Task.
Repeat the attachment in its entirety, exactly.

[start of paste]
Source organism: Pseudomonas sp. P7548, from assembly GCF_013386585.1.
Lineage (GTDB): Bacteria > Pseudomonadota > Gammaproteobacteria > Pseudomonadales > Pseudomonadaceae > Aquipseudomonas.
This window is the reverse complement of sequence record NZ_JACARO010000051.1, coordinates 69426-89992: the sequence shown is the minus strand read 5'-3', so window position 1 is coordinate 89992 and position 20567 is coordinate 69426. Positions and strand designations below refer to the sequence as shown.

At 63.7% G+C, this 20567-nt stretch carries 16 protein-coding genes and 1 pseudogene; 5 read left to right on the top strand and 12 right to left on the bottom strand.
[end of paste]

Source organism: Pseudomonas sp. P7548, from assembly GCF_013386585.1.
Lineage (GTDB): Bacteria > Pseudomonadota > Gammaproteobacteria > Pseudomonadales > Pseudomonadaceae > Aquipseudomonas.
This window is the reverse complement of sequence record NZ_JACARO010000051.1, coordinates 69426-89992: the sequence shown is the minus strand read 5'-3', so window position 1 is coordinate 89992 and position 20567 is coordinate 69426. Positions and strand designations below refer to the sequence as shown.

At 63.7% G+C, this 20567-nt stretch carries 16 protein-coding genes and 1 pseudogene; 5 read left to right on the top strand and 12 right to left on the bottom strand.